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Furgerot et al. (2019)

We present a high-resolution 1:15,000 bathymetric map (Main map) of Alderney Race located offshore of northwestern France, with the strongest currents in Europe. We use this map, underwater video transects and Shipek grabs to improve geological maps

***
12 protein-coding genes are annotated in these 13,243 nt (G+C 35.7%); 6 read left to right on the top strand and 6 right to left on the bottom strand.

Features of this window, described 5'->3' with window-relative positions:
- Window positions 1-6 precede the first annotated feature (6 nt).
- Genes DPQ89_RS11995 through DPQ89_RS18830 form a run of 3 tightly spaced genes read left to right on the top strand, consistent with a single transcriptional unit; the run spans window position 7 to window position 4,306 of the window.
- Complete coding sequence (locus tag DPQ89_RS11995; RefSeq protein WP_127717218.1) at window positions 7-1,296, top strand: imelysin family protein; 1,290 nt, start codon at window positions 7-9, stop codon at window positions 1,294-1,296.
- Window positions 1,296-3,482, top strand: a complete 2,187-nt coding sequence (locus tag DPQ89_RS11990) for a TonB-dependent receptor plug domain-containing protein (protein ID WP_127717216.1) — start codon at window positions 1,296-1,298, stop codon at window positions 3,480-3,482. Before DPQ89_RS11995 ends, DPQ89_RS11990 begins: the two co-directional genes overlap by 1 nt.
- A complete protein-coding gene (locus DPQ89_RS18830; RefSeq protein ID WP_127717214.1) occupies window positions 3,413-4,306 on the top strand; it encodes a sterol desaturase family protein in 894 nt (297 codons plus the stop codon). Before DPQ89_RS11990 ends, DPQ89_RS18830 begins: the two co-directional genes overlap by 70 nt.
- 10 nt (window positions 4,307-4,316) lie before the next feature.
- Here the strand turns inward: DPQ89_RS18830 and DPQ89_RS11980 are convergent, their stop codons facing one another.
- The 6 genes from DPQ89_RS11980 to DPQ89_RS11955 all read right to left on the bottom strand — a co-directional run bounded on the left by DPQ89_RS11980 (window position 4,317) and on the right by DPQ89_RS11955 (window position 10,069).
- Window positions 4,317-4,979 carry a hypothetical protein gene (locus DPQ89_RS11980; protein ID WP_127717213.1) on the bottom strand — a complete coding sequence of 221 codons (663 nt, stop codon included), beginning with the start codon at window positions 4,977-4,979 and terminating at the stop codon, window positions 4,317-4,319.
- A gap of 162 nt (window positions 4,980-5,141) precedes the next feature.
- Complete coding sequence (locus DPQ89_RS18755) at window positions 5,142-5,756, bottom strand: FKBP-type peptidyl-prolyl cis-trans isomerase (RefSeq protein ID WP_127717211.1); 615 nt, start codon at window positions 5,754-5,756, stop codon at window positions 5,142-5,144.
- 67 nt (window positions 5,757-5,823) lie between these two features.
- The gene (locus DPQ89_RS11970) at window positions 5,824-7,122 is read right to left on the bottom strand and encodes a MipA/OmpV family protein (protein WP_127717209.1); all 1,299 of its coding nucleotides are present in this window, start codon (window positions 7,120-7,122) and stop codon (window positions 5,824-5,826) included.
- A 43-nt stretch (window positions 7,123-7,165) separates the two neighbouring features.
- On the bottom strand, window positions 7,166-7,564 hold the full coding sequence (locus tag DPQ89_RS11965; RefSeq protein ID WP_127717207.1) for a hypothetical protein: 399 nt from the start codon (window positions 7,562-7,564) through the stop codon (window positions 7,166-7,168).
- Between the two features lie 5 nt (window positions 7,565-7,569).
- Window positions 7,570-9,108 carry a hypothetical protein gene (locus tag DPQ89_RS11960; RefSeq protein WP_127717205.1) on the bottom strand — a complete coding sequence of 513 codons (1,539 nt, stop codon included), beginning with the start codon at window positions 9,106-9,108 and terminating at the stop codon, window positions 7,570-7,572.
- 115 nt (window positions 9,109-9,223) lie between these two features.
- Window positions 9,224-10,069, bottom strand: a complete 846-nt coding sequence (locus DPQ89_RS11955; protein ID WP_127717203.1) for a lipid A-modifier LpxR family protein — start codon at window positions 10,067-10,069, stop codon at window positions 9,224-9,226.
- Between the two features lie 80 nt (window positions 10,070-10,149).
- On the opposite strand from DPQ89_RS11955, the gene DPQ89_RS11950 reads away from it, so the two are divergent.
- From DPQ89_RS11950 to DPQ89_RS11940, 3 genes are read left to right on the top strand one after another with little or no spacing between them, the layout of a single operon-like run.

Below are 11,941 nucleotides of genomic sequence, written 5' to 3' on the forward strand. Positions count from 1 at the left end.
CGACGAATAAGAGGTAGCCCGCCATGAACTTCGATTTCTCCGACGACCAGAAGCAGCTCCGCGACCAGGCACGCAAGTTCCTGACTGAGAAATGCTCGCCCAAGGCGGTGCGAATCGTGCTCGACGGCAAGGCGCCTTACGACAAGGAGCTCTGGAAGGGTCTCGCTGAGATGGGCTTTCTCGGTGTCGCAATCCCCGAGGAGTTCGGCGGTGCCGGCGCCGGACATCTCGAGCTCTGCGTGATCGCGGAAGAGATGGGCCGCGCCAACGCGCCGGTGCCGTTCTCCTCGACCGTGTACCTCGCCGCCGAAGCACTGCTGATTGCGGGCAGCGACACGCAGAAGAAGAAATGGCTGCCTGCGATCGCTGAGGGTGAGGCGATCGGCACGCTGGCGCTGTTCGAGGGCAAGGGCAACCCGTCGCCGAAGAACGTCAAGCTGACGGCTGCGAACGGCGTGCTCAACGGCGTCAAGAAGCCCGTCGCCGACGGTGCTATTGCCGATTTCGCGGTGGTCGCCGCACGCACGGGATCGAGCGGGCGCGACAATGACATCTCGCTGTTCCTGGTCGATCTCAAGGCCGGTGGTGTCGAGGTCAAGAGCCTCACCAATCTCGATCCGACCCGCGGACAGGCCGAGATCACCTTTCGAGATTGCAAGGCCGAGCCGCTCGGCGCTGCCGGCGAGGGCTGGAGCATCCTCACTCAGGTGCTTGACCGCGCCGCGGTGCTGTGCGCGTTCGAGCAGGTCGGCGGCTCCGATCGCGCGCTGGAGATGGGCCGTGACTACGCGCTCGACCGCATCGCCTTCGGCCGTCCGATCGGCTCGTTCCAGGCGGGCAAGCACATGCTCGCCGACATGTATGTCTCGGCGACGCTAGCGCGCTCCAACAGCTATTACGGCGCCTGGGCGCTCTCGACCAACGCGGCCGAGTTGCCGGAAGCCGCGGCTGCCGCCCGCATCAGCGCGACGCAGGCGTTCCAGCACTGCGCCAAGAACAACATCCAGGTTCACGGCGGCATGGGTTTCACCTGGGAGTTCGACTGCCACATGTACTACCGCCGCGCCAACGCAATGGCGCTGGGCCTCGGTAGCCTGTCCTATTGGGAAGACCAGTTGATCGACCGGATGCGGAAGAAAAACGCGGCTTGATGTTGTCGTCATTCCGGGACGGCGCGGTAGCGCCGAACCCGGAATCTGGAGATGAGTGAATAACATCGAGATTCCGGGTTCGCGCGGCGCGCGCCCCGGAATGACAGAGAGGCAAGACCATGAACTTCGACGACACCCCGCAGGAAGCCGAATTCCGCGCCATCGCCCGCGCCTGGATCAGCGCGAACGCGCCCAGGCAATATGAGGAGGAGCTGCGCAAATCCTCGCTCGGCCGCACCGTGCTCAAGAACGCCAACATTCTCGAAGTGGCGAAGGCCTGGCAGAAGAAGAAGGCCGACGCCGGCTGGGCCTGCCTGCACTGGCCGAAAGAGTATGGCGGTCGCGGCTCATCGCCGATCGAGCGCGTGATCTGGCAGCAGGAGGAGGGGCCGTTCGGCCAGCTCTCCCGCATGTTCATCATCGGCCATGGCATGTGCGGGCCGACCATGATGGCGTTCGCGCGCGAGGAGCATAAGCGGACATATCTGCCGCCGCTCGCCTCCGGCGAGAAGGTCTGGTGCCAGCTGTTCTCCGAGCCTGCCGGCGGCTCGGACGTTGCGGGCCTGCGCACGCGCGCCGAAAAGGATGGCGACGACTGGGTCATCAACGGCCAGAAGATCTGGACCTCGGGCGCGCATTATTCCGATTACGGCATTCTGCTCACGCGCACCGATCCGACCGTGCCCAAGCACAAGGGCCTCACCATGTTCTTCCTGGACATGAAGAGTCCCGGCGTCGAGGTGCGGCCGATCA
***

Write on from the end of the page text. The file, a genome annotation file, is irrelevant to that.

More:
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  Full Terms & Conditions of access and use can be found at  Journal of Maps ISSN: (Print) 1744-5647 (Online) Journal homepage: High-resolution bathymetry of the AlderneyRace and its geological and sedimentologicaldescription (Raz Blanchard, northwest France) Lucille Furgerot, Yohann Poprawski, Marc Violet, Emmanuel Poizot, PascalBailly du Bois, Mehdi Morillon & Yann Mear To cite this article:  Lucille Furgerot, Yohann Poprawski, Marc Violet, Emmanuel Poizot, PascalBailly du Bois, Mehdi Morillon & Yann Mear (2019) High-resolution bathymetry of the AlderneyRace and its geological and sedimentological description (Raz Blanchard, northwest France),Journal of Maps, 15:2, 708-718, DOI: 10.1080/17445647.2019.1657510 To link to this article: © 2019 The Author(s). Published by InformaUK Limited, trading as Taylor & FrancisGroup on behalf of Journal of MapsView supplementary material Published online: 10 Sep 2019.Submit your article to this journal View related articles View Crossmark data  Science High-resolution bathymetry of the Alderney Race and its geological andsedimentological description (Raz Blanchard, northwest France) Lucille Furgerot a , Yohann Poprawski b , Marc Violet c , Emmanuel Poizot a,d , Pascal Bailly du Bois e ,Mehdi Morillon e and Yann Mear a,d a LUSAC, Laboratoire Universitaire des Sciences Appliquées de Cherbourg, University of Normandie, Cherbourg-Octeville, France;  b GeologicDi ff  usion, Bordeaux, France;  c Positioning, Hydrographic and Geophysic Services, Montfarville, France;  d Conservatoire National des Arts etMétiers, Intechmer, Cherbourg-en-Cotentin, France;  e IRSN/DEI/SECRE/LRC, Institut de Radioprotection et de Sûreté Nucléaire, Direction del ’ Environnement et de l ’ Intervention, Laboratoire de Radioécologie de Cherbourg-Octeville, France ABSTRACT We present a high-resolution 1:15,000 bathymetric map (Main map) of Alderney Race locatedo ff  shore of northwestern France, with the strongest currents in Europe. We use this map,underwater video transects and Shipek grabs to improve geological maps previouslypublished. We distinguished Proterozoic crystalline rocks, Paleozoic and Cretaceoussedimentary rocks on the present-day sea  fl oor. Some structures as faults and folds are alsomapped. We identi fi ed a Quaternary cover made of pebbles, boulders and blocks interpretedas corestones resulting in di ff  erential erosion and alteration of the substratum. This cover iscommonly encrusted by  fi xed fauna, such as bryozoans and barnacles. Finally, we describethe present-day mobile sediment cover characterized by sand patches and pebble dune fi elds (up to 10 m in height). Our videos show the presence of mobile  fi ne-grained sedimentpatches under the resolution of our map lying between the cobble and pebble cover. Wesummarize our interpretations on a non-exhaustive geological-sedimentary map. ARTICLE HISTORY Received 28 February 2019Revised 2 August 2019Accepted 6 August 2019 KEYWORDS High-resolution bathymetry;Morpho-sedimentologicalcartography; Alderney Race;Shipek grab; submarinecamera 1. Introduction The English Channel is characterized by strong tidalcurrents, reaching up to 5 m.s − 1 in the Alderney Raceand thus is a suitable area for tidal turbines installationfor Marine Renewable Energy creation. Several studieson tidal stream resource estimation and turbine impacton the  fl ow have been carried out in the Alderney Race(Bailly du Bois, Dumas, Solier, & Voiseux, 2012; Coles, Blunden, & Bahaj, 2017; Thiébot, Bailly du Bois, & Guillou, 2015), however only a few studies about sedi-ment transport (Thiébot et al., 2015) and bathymetry have been done. Although deposition of   fi ne particlesis expected to be di ffi cult with strong currents, Foveauand Dauvin (2017) described mobile sediment patches,mainly composed of sand and pebbles. Coarser sedi-ments dominated by pebbles and cobbles have beendescribed by  Larsonneur, Bouysse, and Au ff  ret (1982)around the exposed bedrock. Foveau and Dauvin(2017) also described poorly sorted and rounded coarsesediments lacking of   fi xed fauna, re fl ecting theimportant bedload transport in these high-energy environments.In the Alderney Race, the morphology of the bed-rock and the presence of sediments available for trans-port are poorly constrained. However, this knowledgeessential for tidal turbine installation: (i) forimprovement of tidal stream resource estimation withnumerical modeling considering the turbulence gener-ated by bed roughness and depth variations, (ii) for theimpact of the turbines on sediment, and conversely (iii)for possible sediment abrasive impact on the turbines.This paper aims to (1) describe and identify di ff  erentmorphologies from the bathymetric map (Main map)in the Alderney Race area, (2) provide an interpretationfor these di ff  erent bathymetric morphologies using previously published geological and sedimentologicalinformation, new underwater video observations andsediment samples, and (3) show the presence of   fi nesediments potentially mobile with the strong currentof the study area. 2. Regional setting The study area displays Paleo and Neoproterozoic crys-talline rocks and Paleozoic and Cretaceous sedimen-tary rocks (Figure 1(B)). It includes the Icartiangneiss (Paleoproterozoic Pentevrian basement,2.1 Ga) exposed in the Anse du Culeron (located onFigure 2). The Neoproterozoic crystalline rocks consistof two generations of quartz diorite plutons, emplacedfrom 620 to 608 Ma in a back-arc setting and from 570to 540 Ma during the Cadomian orogeny (e.g. © 2019 The Author(s). Published by Informa UK Limited, trading as Taylor & Francis Group on behalf of Journal of MapsThis is an Open Access article distributed under the terms of the Creative Commons Attribution License ( ), which permits unrestricteduse, distribution, and reproduction in any medium, provided the srcinal work is properly cited. CONTACT  Lucille Furgerot LUSAC, Laboratoire Universitaire des Sciences Appliquées de Cherbourg, University of Normandie, 145 Chemin de la Crespinière, 50130 Cherbourg-Octeville, France JOURNAL OF MAPS2019, VOL. 15, NO. 2, 708 – 718  Dallmeyer, D ’ Lemos, Strachan, & Mueller, 1991; Inglis,Samson, D ’ Lemos, & Miller, 2005). Cadomian struc-tures in the area consist of SE-directed thrusts striking N45, with a left-lateral component (e.g. Ballèvre, LeGo ff  , & Hébert, 2001; Chantraine et al., 2001). The Paleozoic succession consists of Cambrian toDevonian sedimentary rocks, exposed in the Siouvilleand Jobourg Synclines (Figure 1(B)), striking N110.These synclines are a result of the Variscan Orogeny (Dissler & Gresselin, 1988), that occurred around320 Ma in the area (Ballèvre, Bosse, Ducassou, & Pitra, 2009).The Mesozoic succession is composed of Triassicconglomerates, exposed near the La Pernelle Plateauand Upper Cretaceous  fl int-bearing chalk mapped inthe o ff  shore in the northwest part of our study area(Larsonneur & Walker, 1982). During the Mesozoic,several regression and transgression cycles occurredabove the Variscan basement. Early to Middle Jurassicsedimentary rocks deposited and have been sub-sequently eroded in the Cotentin Peninsula (e.g.Dugué, 2007). During the Early Cretaceous a majorregressive event occurred, evidenced by a weathering and peneplation surface found in Brittany and Nor-mandy (Bessin, Guillocheau, Robin, Schroëtter, & Bauer, 2015). During the Late Cretaceous, previously emerged surfaces were drowned by transgression, asBRGM maps (Bureau des Ressources Géologiques etMinières) show remnants of Upper Cretaceous  fl int-bearing chalk above Proterozoic and Paleozoic rock in Brittany (e.g. Doré, Dupret, Le Gall, & Chalot-Prat, 1977; see Bessin et al., 2015 for more details). During Cenozoic, the Cotentin Peninsula under-went uplift, as shown by four marine terraces andfour Rasas (Pedoja et al., 2018). This regional uplift isrelated to the far- fi eld e ff  ects of the Alpine orogeny that induced the reactivation of some faults, such asthe La Hague fault (e.g. Lagarde et al., 2000, 2003). Quaternary eustatic sea level falls (up to  − 110 mbelow present-day sea level) linked with major climaticchanges induced strong incision, as the Cotentin andthe La Hague deeps (up to 90 m bsl) are interpretedas a  fl uvial paleo-drainage related to tributary riversof the Seine (Antoine et al., 2003) (Figure 1(A)). Figure 1.  (A). Map of the English Channel showing the deeps that coincide with the paleo-Seine and its tributaries (Antoine et al.,2003) and the location of our study area (red rectangle); (B). Geological map (modi fi ed from geological map of France 1/50 000); (C).Sedimentary map (modi fi ed from data.shom); (D). Simpli fi ed bathymetric map showing the maximal tidal current intensities at highand low tides from numerical model MARS2D, resolution of 100 m (method from Bailly du Bois et al., 2012). JOURNAL OF MAPS 709  At present, strong tidal currents prevent signi fi cantdeposition in the deeps, preserving the Quaternary  fl uvial paleo-drainage (Lericolais, 1997). The regionaltwo-dimensional currents model (MARS2D) of  Bailly du Bois et al. (2012) shows high northward/southwardtidal currents west of La Hague Cape (red arrows inFigure 1(D)). North of the Peninsula, the eastward/westward currents align with the La Hague deep.This model has been validated by numerous physicaloceanographic data acquired with conventional tech-niques: bathymetric survey, measurement of variationsin water levels, current measurements, tracking of drif-ters and dispersion of soluble tracers (details in Bailly du Bois et al., 2012). Since, other models and new  fi eld campaigns have been used to improve knowledgeof the hydrodynamics (Thiébot et al., 2015). Currentsgenerally exceed 2 m s − 1 and reach up to 5 m s − 1 during the peak of spring tide and thus are able tomove particles of several cm in diameter according toHjulström (1935). The sedimentary map from theShom (Service Hydrographique et Océanographiquede la Marine) database (Figure 1(C)) shows diversetypes of sediments ranging from sand in the bays tocobbles near the exposed bedrock. Despite the strong currents in this area, patches of mixed sand and peb-bles are described in the Alderney Race area on thismap and in Foveau and Dauvin (2017) (Figure 1(C)). 3. Methods 3.1. Bathymetry  Various bathymetric sources were data used to buildthe bathymetric map come from:(1) the HOMONIM project for the main dataset,acquired using multibeam echosounders (resol-ution up to 1 m) or with a single beam sounder(resolution up to 100 m) (Shom, 2015);(2) the NHDF (Normandie Hauts de France) lidarproject 2016 – 2017 focused on the coastal fringewith a horizontal resolution of 1 m (Shom- Figure 2.  Bathymetric map of the Alderney Race with the location of video transects (red stars, named Tn or Vn with indicating theend of transect). Speci fi c bathymetric morphologies (blue rectangles) are described in detail on the next  fi gures. The yellow trans-ects indicate the bathymetric sections. The dashed brown rectangle represents the high bathymetric map extent. 710 L. FURGEROT ET AL.  ROLNP, 2018) up to 10 m of depth (at least) andsometimes 20 m (depends on the transparency of the water);(3) and the BATHAGUE project 2008 – 2010, for theshallow depths (from 2 or 3 m up to 60 m) andacquired by IRSN (Institut de Radioprotection etde Sûreté Nucléaire) using an interferometricsonar (resolution up to 1 m) (Bailly du Bois, 2008).The  fi nal bathymetric map was created using Uni- versal Transverse Mercator (UTM 30N) conformalprojection and WGS84 reference ellipsoid. The heightreference (0 m elevation) was  fi xed on the low spring tide mean level in Goury (located on bathymetricmap). The di ff  erence between the local Hydrographiczero and the terrestrial zero (IGN69) is 4.827 m (refer-ence: Référénce Altimétriques Maritimes du Shom).This map identi fi ed by a brown rectangle in Figure 2covers the NW of Cotentin Peninsula. However, ourstudy area extends southward, as the southern areasare essential to connect the onshore geology witho ff  shore areas (Figure 1(B)). This southern area is notintegrated into the bathymetric map because of thelack of high-resolution bathymetric data (blanks inFigure 2 and bathymetric map).We used the high-resolution bathymetric map toidentify di ff  erent morphologies, such as tilted Paleozoicbeds, Paleozoic and Proterozoic crystalline rocks, Cre-taceous  fl atbed surfaces and present-day subaqueousdunes. The interpretation of these substrate typescon fi rmed using onshore-o ff  shore correlations fromthe available geological maps and compared with aerialphotographs of the emerged rocky platform. We alsoused the bathymetric map to build bathymetric sec-tions allowing the observation of large structures,such as dunes and the measurement of bedding dips,only for the low-dipping Cretaceous strata. 3.2. Nature of the seabed  We used an underwater camera and a Shipek grab tocon fi rm our interpretations of the described mor-phologies from bathymetric map and provide additionaland more accurate information on sedimentary cover(location of points in Figure 2).The underwater video allows the characterization of the sediment cover at the scale of several square meters.However, the camera can only be deployed for 15 minwhen currents decrease during the short slack currentwater and only in good weather conditions. Thedeployment depth is limited by cable length for thehigh de fi nition transmission to the boat (70 m). Ascale of 10 cm  fi xed between the three weighted feetof the camera allows the estimation of the size of sedi-ments when it reaches the bottom. Therefore, the videos provide information about the size of sedimenton the bottom and their location for the lowest current velocity stage. Twenty-three video (covering in totalabout 3 km) transects were conducted for a qualitativedescription of the sedimentary cover.As the Shipek grab is working only for pebbles or fi ner sediments that relatively rare in the area, only 8samples among the 12 collected yielded a su ffi cient volume of sediment for analyses. These samples pro- vide direct information on seabed composition. 4. Results and discussion 4.1. Geology of the deep domain The La Hague deep consists of a deep submarinetrough that coincides with a Quaternary channel of apaleo-tributary of the Seine River incised into theUpper Cretaceous chalk (e.g. Antoine et al., 2003).The Shipek grab samples and videos, mainly showing Cretaceous  fl int rocks pebbles in the area (Figure 3(B,C)) together with the relatively   fl at bedding dips onthe bathymetric map support the Cretaceous age forthe substratum, as proposed by  Larsonneur andWalker (1982). This deep is striking NE – SW west of the La Hague Cape and then E – W north of the LaHague Cape (bathymetric map). At its southern ter-mination, the deep progressively connects with theshallow platform, as the depth gently decreasessouthwestward.West of the La Hague deep, an isolated small deep isdeveloped in Cretaceous chalk (Figure 3(D)). This deepis separated from the La Hague deep by three mainsteps slightly dipping eastward (from 2° up to 5°,pro fi le a-a ′ , Figure 3(F)) and interpreted as slightly dip-ping Cretaceous strata. This is supported by the pres-ence of similar cuesta morphologies located west of the small deep.Across the small deep, the correlation between the fl at strata (see the red star Figure 3(A,D and F)) andthe slightly dipping strata suggests a gentle anticlinalstriking N45°, developed in the Cretaceous rocks.This interpretation is supported by the work of  Benab-delhouahed (2011), who showed several folds withsimilar orientations related with the far- fi eld e ff  ect of the Alpine orogeny in the English Channel. Thesmall deep is opened at the crest of the anticline andincludes di ff  erent depressions, reaching up to 90 mbsl (Figure 3(D)). Similar structures in the EnglishChannel have been attributed to thermokarst devel-oped in the Cretaceous chalk (Lericolais, 1997). There-fore, the small deep may be interpreted as resulting of karstic processes a ff  ecting the Cretaceous chalk andoccurring during Pliocene-Pleistocene lowstands.According to our video, the cuesta morphologies westof the small deep are covered by relatively angular cob-bles and blocks with  fi xed fauna (Figure 3(E)). Thesemaycorrespond either toPliocene-Pleistocene periglacialdeposits, similar to those of the Herquemoulin locality  JOURNAL OF MAPS 711